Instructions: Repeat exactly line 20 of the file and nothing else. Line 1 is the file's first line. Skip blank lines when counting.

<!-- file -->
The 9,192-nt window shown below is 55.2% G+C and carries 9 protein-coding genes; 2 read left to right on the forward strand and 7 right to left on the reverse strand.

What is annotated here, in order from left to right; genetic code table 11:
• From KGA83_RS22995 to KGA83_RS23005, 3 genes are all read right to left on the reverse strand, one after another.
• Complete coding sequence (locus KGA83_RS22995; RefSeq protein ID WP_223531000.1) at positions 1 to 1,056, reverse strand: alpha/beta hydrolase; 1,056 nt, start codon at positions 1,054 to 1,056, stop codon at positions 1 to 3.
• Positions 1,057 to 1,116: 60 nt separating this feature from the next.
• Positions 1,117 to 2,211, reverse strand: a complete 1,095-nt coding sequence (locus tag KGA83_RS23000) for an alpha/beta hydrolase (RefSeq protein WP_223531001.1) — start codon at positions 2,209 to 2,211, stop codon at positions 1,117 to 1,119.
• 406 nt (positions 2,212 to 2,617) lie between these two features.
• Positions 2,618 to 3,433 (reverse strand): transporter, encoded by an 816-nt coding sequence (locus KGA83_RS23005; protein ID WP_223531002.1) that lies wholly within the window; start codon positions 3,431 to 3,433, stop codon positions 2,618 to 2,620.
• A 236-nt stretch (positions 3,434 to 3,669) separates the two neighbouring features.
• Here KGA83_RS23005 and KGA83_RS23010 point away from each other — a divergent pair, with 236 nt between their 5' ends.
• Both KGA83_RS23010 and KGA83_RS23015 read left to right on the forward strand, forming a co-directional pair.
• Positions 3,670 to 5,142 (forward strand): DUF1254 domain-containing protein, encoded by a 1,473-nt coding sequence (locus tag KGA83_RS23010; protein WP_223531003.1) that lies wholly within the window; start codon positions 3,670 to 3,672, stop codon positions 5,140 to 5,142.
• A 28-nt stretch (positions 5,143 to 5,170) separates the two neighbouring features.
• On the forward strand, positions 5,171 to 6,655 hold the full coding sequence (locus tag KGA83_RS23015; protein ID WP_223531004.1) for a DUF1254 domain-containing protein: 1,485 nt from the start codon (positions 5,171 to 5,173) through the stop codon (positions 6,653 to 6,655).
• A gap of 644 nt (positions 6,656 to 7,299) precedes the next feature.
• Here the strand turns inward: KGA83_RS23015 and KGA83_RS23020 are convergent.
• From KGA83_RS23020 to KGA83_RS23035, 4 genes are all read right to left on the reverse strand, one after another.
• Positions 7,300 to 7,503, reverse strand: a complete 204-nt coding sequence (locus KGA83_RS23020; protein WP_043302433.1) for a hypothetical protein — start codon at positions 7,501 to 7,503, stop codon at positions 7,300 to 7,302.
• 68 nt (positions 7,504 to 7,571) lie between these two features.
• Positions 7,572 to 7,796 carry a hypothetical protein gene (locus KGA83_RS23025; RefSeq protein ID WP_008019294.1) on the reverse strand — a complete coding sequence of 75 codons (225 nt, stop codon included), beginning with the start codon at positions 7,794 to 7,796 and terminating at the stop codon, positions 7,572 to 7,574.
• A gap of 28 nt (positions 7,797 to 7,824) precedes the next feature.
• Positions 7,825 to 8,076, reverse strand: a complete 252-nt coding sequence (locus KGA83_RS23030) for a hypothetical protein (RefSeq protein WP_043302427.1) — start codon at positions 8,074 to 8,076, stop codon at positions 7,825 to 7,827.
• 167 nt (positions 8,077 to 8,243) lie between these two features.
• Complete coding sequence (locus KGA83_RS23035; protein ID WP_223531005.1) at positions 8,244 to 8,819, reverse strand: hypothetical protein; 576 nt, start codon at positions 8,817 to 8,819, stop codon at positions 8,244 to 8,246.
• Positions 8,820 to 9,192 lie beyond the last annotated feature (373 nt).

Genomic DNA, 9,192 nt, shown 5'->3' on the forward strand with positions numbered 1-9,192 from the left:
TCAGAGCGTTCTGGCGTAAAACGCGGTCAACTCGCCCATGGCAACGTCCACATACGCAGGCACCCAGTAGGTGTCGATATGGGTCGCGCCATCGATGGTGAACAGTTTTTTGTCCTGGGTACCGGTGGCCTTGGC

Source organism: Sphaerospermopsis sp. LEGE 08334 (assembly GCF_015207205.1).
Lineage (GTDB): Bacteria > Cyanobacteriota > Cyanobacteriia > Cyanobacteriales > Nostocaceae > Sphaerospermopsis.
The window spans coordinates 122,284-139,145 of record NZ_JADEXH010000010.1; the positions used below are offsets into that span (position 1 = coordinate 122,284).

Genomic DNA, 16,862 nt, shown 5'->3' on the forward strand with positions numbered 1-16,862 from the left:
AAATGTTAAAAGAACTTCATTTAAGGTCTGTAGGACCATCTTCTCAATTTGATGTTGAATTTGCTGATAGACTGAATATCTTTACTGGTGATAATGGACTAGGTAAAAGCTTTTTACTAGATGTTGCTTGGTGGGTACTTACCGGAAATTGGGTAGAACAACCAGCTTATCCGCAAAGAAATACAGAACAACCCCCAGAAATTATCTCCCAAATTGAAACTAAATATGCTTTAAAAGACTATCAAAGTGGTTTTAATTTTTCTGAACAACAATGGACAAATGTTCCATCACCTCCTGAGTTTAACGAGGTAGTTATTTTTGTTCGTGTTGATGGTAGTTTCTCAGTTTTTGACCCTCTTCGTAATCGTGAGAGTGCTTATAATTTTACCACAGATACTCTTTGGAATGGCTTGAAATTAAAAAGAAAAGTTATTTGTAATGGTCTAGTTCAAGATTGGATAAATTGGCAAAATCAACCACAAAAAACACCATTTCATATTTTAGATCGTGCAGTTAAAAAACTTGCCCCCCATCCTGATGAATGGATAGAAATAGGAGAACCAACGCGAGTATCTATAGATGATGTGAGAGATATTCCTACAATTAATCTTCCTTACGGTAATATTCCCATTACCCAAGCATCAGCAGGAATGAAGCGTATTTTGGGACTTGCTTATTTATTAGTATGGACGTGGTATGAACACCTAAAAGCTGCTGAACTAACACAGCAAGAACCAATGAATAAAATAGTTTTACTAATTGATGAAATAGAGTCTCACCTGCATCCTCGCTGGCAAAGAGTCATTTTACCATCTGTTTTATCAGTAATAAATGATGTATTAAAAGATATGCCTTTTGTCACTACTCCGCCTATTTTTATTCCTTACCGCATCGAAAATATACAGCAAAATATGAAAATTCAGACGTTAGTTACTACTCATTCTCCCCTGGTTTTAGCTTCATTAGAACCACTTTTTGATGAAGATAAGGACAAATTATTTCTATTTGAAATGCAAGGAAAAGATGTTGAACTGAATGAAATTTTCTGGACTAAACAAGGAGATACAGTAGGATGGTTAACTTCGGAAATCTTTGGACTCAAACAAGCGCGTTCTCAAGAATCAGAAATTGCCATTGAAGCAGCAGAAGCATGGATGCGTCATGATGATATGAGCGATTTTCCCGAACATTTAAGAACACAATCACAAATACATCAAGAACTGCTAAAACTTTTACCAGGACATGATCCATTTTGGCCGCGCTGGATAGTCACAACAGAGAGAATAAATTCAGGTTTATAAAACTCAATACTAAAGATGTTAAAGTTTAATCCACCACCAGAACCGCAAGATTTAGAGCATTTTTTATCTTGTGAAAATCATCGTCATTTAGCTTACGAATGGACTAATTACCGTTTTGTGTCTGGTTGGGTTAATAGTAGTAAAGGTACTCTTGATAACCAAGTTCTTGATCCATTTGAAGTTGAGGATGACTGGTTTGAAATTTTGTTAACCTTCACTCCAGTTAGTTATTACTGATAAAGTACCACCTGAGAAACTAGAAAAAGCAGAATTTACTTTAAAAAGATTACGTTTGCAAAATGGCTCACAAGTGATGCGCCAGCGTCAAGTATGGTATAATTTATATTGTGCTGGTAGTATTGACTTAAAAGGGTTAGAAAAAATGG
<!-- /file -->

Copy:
• Positions 7,572 to 7,796 carry a hypothetical protein gene (locus KGA83_RS23025; RefSeq protein ID WP_008019294.1) on the reverse strand — a complete coding sequence of 75 codons (225 nt, stop codon included), beginning with the start codon at positions 7,794 to 7,796 and terminating at the stop codon, positions 7,572 to 7,574.